Meanwhile, Figure 3 shows the distribution of change for students in different grade levels for the winter 2020 to fall 2020 period in math. In contrast to reading, these results show a downward shift: A smaller proportion of students demonstrated positive math growth in the 2020 period than in the 2019 period for all grades. For example, 79% of students switching from 3rd to 4th grade made academic gains between winter 2019 and fall 2019, relative to 57% of students in the same grade range in 2020.

New Conversation
Paragraph 32 0
No paragraph-level conversations. Start one.
New Conversation
Paragraph 32, Sentence 1 0
No sentence-level conversations. Start one.
New Conversation
Paragraph 32, Sentence 2 0
No sentence-level conversations. Start one.
New Conversation
Paragraph 32, Sentence 3 0
No sentence-level conversations. Start one.

Figure 3: Distribution of Within-student Change from Winter 2019-Fall 2019 vs. Winter 2020-Fall 2020 in Math

New Conversation
Paragraph 33 0
No paragraph-level conversations. Start one.
New Conversation
Paragraph 33, Sentence 1 0
No sentence-level conversations. Start one.

Figure 3 Distribution of Within-student Change from Winter 2019-Fall 2019 vs. Winter 2020-Fall 2020 in Math

New Conversation
Paragraph 34 (Image 5) 0
No whole image conversations. Start one.
New Conversation
Whole Image 0
No whole image conversations. Start one.

Source: Author calculations with MAP Growth data.
Notes: The dashed line represents zero growth (e.g., winter and fall test scores were equivalent). A positive value indicates that a student scored higher in the fall than their prior winter score; a negative value indicates a student scored lower in the fall than their prior winter score.

New Conversation
Paragraph 35 0
No paragraph-level conversations. Start one.
New Conversation
Paragraph 35, Sentence 1 0
No sentence-level conversations. Start one.
New Conversation
Paragraph 0
No paragraph-level conversations. Start one.
New Conversation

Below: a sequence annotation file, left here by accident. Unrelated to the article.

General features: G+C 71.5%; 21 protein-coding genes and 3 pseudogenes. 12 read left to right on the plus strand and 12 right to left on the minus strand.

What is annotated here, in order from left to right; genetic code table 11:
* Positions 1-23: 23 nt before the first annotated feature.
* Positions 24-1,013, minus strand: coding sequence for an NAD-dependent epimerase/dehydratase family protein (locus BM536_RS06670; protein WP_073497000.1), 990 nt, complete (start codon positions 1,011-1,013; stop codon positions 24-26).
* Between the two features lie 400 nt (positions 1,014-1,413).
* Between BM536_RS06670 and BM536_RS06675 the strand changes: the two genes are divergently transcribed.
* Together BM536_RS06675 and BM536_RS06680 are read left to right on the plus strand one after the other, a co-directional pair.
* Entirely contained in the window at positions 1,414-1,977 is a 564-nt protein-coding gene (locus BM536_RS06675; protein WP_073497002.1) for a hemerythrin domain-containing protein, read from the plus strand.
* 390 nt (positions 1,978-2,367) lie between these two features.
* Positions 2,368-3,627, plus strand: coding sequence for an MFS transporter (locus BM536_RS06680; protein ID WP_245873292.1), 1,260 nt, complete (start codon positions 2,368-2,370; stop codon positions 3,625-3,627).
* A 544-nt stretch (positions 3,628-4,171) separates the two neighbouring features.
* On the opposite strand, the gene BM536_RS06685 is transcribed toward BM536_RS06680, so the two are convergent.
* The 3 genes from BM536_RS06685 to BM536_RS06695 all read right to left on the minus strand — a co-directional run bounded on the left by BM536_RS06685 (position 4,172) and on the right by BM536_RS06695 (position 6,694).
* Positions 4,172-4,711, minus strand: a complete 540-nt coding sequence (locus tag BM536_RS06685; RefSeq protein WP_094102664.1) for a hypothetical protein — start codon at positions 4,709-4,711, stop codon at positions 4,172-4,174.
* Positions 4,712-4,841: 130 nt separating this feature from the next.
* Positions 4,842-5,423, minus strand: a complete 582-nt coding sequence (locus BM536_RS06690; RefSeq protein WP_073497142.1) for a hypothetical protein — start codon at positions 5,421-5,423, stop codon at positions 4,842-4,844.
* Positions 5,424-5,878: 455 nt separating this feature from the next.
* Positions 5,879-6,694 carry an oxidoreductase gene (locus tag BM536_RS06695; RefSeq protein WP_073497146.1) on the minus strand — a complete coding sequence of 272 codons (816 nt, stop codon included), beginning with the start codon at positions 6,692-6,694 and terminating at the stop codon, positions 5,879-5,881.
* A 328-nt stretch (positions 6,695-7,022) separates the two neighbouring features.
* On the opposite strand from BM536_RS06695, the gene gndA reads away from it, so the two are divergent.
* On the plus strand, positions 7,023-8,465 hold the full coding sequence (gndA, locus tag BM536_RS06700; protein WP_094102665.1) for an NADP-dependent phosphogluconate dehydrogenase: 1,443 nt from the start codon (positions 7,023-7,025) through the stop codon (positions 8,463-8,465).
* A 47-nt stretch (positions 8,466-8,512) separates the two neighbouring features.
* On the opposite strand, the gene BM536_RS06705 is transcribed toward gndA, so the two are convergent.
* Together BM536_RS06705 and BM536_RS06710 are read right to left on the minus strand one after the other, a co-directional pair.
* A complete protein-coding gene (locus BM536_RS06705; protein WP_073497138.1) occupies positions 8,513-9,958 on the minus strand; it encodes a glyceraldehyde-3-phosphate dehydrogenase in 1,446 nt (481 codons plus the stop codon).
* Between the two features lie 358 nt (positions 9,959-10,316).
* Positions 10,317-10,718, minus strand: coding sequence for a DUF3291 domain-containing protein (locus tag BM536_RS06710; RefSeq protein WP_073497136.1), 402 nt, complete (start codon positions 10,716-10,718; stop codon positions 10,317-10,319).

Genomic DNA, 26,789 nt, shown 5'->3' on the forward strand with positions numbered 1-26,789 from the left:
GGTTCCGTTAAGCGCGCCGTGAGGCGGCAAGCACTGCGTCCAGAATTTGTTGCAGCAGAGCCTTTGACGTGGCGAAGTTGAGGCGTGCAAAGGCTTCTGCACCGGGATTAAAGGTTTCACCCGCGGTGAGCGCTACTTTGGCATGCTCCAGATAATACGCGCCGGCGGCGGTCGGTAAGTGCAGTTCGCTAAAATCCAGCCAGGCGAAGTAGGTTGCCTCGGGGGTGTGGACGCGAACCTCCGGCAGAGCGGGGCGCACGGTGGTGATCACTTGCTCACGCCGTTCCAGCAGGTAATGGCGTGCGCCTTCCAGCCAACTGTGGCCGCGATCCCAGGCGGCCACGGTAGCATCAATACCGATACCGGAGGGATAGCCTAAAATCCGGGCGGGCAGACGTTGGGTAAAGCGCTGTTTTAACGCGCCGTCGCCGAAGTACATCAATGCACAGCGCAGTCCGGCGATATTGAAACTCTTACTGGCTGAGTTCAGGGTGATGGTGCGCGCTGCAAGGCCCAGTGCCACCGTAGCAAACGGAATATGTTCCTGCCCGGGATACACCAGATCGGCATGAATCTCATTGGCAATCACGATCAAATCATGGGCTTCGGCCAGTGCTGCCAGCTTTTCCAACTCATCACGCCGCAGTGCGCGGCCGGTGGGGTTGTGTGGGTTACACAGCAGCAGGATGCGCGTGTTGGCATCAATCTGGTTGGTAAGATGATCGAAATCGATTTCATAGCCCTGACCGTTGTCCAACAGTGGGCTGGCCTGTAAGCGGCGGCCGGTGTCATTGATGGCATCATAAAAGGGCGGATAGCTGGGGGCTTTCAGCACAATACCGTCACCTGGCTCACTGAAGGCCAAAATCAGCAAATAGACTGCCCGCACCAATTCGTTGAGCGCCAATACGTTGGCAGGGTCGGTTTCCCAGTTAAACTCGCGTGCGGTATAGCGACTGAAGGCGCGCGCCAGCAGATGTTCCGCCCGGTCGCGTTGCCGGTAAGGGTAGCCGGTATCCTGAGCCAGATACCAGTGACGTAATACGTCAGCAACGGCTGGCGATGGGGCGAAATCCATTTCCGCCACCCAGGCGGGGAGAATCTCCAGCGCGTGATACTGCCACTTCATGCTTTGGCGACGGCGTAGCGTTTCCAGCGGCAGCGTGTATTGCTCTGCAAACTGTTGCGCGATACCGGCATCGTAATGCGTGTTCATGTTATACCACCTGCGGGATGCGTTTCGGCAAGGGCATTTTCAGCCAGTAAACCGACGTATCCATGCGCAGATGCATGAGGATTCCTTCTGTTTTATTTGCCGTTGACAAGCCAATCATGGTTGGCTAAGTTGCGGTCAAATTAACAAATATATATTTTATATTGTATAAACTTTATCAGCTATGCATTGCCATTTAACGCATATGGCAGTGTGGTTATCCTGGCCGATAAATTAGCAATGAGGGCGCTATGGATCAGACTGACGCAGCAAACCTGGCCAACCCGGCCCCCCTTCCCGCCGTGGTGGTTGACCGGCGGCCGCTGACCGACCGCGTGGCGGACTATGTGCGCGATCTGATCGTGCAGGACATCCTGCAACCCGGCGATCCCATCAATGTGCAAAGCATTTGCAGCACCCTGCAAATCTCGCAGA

Paragraph 35, Sentence 3 0
No sentence-level conversations. Start one.
New Conversation
Paragraph 35, Sentence 4 0
No sentence-level conversations. Start one.

It was widely speculated that the COVID-19 pandemic would lead to very unequal opportunities for learning depending on whether students had access to technology and parental support during the school closures, which would result in greater heterogeneity in terms of learning gains/losses in 2020. Notably, however, we do not see evidence that within-student change is more spread out this year relative to the pre-pandemic 2019 distribution.

New Conversation
Paragraph 36 0
No paragraph-level conversations. Start one.
New Conversation
Paragraph 36, Sentence 1 0
No sentence-level conversations. Start one.
New Conversation
Paragraph 36, Sentence 2 0
No sentence-level conversations. Start one.

THE LONG-TERM EFFECTS OF COVID-19 ARE STILL UNKNOWN

New Conversation
Paragraph 37 0
No paragraph-level conversations. Start one.
New Conversation
Paragraph 37, Sentence 1 0
No sentence-level conversations. Start one.

In some ways, our findings show an optimistic picture: In reading, on average, the achievement percentiles of students in fall 2020 were similar to those of same-grade students in fall 2019, and in almost all grades, most students made some learning gains since the COVID-19 pandemic started. In math, however, the results tell a less rosy story: Student achievement was lower than the pre-COVID-19 performance by same-grade students in fall 2019, and students showed lower growth in math across grades 3 to 8 relative to peers in the previous, more typical year. Schools will need clear local data to understand if these national trends are reflective of their students. Additional resources and supports should be deployed in math specifically to get students back on track.

New Conversation
Paragraph 38 0
No paragraph-level conversations. Start one.
New Conversation
Paragraph 38, Sentence 1 0
No sentence-level conversations. Start one.
New Conversation
Paragraph 38, Sentence 2 0
No sentence-level conversations. Start one.
New Conversation
Paragraph 38, Sentence 3 0
No sentence-level conversations. Start one.
New Conversation